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‘Marathon’ documentary shows survivors’ pain and resilience


“Life does go on after tragedy, and it’s hard, but it can get better.”

A line of hundreds gathered outside the Wang Theatre Tuesday night for the premiere of Marathon: The Patriots Day Bombing , a new documentary from HBO that chronicles the ongoing recovery of a group of survivors injured in the 2013 tragedy.

Across the street, Patrick Downes cut an impressive figure on the red carpet, smiling for photos and chatting with reporters, at ease in a sharp gray blazer. But as the documentary (produced in association with The Boston Globe , Boston.com’s sister publication) makes clear, recovery has been anything but easy for survivors like Downes and his wife, Jessica Kensky.

“Most of the news pieces you see about the survivors are pretty quick, and catch someone in just one moment in time,” Downes, who lost a leg following the attacks in 2013, said in an interview Monday. “In reality, it’s more complex than that. You might catch me having a good morning, but by the afternoon I’m feeling really anxious because all the sudden we have a surgical decision to make.”

Downes and Kensky, who lost both legs following the bombings, are one of three families profiled by HBO in the film. It debuts on the premium cable network Monday at 8 p.m. and opens at the Coolidge Corner Theatre on Friday for a limited engagement.

The Norden and Corcoran families also appear in the documentary. Paul and J.P. Norden each lost a leg in the bombing. Paul was placed in a medically induced coma for nine days, and J.P suffered burns over 50 percent of his body. Their mother, Liz, shuttled between Brigham and Women’s and Beth Israel Deaconess Medical Center for weeks. Celeste Corcoran lost both of her legs, while her daughter, Sydney, was gravely injured when shrapnel severed her femoral artery.

Through a mixture of photos and videos and new documentary footage, filmmakers Ricki Stern and Annie Sundberg chronicle the long road to recovery for each family. Parts of the documentary do cover the immediate aftermath of the bombings and the hunt for the Tsarnaev brothers, but the focus is on the Corcorans, Nordens, and Downes and Kensky.

Celeste said the decision for her family to allow HBO to film them wasn’t easy.

“It was a balance in letting people in and hoping that it helps people, but also knowing when to take care of ourselves,” Celeste said. “We’re not actors. Our pain is real.”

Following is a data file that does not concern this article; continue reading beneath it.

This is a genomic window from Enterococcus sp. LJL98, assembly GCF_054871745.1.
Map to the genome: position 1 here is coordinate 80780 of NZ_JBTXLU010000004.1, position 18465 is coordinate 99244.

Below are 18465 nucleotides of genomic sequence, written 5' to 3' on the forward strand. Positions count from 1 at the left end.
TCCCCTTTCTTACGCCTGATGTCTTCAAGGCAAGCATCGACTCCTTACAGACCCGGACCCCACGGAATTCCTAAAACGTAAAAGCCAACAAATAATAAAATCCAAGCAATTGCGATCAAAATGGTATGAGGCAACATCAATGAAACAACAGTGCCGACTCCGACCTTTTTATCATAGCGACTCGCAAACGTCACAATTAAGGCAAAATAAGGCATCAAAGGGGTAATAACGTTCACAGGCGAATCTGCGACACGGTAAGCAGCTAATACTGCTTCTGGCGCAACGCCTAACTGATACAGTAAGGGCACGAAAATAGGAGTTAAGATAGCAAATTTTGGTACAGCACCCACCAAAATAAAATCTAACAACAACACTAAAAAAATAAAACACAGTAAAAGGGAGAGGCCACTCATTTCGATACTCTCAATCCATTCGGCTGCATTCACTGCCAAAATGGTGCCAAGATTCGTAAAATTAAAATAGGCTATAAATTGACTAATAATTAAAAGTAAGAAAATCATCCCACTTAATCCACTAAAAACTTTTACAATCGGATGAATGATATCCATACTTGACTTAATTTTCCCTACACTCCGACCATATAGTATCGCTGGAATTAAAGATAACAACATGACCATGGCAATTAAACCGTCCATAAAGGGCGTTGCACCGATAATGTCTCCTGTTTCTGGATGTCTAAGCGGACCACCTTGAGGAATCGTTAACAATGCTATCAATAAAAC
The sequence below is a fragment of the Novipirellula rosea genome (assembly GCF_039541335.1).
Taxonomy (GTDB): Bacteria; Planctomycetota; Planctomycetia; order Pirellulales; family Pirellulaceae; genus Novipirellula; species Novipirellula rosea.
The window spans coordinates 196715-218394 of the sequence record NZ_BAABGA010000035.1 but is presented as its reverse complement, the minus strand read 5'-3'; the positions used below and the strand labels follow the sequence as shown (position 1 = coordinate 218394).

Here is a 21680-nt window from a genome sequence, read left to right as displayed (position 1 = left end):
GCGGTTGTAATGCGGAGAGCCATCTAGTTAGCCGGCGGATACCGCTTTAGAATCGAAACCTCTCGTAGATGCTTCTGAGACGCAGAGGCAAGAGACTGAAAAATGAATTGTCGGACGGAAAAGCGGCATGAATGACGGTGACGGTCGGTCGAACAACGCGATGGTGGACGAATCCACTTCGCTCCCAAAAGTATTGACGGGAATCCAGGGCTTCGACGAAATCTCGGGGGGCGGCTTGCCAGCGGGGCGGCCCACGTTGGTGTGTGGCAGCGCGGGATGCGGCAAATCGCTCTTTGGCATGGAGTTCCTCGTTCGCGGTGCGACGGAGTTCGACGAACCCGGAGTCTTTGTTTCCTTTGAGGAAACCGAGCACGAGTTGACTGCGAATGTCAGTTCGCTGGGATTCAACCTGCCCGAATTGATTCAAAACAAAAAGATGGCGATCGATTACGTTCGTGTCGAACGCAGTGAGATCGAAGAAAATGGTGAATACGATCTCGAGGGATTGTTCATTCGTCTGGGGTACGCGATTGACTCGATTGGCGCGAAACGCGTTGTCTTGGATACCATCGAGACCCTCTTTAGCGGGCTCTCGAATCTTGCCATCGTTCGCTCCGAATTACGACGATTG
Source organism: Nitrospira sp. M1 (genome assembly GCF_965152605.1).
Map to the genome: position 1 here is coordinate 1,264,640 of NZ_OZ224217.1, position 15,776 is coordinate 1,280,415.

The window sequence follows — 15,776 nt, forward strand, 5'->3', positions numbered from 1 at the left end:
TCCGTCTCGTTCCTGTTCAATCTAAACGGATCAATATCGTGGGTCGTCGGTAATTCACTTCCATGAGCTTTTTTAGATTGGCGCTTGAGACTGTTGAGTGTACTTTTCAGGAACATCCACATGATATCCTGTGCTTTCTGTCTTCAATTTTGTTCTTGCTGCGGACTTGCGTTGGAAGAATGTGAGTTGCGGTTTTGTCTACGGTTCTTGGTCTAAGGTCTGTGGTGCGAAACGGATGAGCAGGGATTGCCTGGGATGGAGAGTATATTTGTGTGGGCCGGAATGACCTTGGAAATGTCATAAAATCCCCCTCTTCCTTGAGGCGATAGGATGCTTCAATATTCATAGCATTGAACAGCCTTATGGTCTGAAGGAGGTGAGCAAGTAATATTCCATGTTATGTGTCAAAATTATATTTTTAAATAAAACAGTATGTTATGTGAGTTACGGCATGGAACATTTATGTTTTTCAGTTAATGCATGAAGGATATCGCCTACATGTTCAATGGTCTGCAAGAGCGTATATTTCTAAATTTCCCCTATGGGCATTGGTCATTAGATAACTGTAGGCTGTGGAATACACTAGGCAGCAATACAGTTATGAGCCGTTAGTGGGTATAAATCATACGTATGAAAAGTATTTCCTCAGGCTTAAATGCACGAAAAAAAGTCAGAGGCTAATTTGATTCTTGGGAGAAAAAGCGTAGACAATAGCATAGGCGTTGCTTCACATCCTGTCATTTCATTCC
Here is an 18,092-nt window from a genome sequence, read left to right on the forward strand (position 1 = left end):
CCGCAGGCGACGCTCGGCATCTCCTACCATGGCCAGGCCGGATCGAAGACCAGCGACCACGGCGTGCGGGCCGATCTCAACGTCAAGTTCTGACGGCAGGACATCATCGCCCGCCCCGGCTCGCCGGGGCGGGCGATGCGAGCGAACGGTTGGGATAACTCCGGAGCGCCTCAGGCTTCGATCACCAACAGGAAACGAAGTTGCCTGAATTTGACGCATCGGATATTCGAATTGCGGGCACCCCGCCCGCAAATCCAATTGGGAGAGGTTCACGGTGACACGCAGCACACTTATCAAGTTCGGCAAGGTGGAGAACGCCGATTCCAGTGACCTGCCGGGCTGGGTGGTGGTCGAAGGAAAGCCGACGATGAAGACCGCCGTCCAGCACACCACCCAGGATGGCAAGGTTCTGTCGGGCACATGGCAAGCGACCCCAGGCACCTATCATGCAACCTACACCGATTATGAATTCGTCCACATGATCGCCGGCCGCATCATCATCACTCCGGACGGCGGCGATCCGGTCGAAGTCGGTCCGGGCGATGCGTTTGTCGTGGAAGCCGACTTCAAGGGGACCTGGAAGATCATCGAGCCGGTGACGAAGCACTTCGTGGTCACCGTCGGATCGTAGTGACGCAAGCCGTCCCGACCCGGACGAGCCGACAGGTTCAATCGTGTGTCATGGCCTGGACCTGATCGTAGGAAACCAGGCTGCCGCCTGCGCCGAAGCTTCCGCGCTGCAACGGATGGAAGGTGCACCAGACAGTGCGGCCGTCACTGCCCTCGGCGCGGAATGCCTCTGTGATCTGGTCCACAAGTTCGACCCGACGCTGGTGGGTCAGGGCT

Celeste’s physical setbacks as a double amputee weren’t the only struggles the Corcorans have faced. Sydney has battled depression and an eating disorder. Celeste’s husband, Kevin, has had problems with alcohol brought on by post-traumatic stress disorder.

“People look at me and see my legs, and I get immediate attention,” Celeste said. “Sometimes that’s very frustrating because I know there are so many people who are still living this nightmare daily. Post-traumatic stress is not being nervous; PTSD is a real thing.”

Stern and Sundberg both said they wanted their film to show that every story of recovery is different, and that even when physical scars heal, invisible ones can linger.

“It was important to us that we represent a broad swath of the survivor experience,” Stern said. “Even within a single family, the stories of recovery can be very different. In Jessica and Patrick’s case, Patrick is somewhat back to living his life, but Jessica, in her mind, is physically back where she was three years ago.”

While Downes walked the red carpet Tuesday night with the Corcorans and Nordens, his wife wasn’t able to attend. The film records the difficulties the couple have experienced as their recovery timelines separated. Kensky still anticipates at least one additional surgery.

“Jess imagined that cameras would be following our progress, and that by the end of the film, somehow she would have reached this moment of victory,” Downes said. “It’s really hard for her to watch the documentary to see how much she’s struggling and how much she still relates to it today. It’s very real.”

Though the filming process was challenging, Celeste and Sydney both said they were proud of how their family was portrayed and the message the documentary conveys.

“It’s about how people survive tragedies and how they work through them,” Celeste said. “It’s about how a community comes together. Life does go on after tragedy, and it’s hard, but it can get better.”

Marathon: The Patriots Day Bombing debuts on HBO on Monday, November 21 at 8 p.m., and will re-air several times on HBO and HBO2 over the next two months. It will also be available on HBO NOW, HBO GO, and HBO On Demand.

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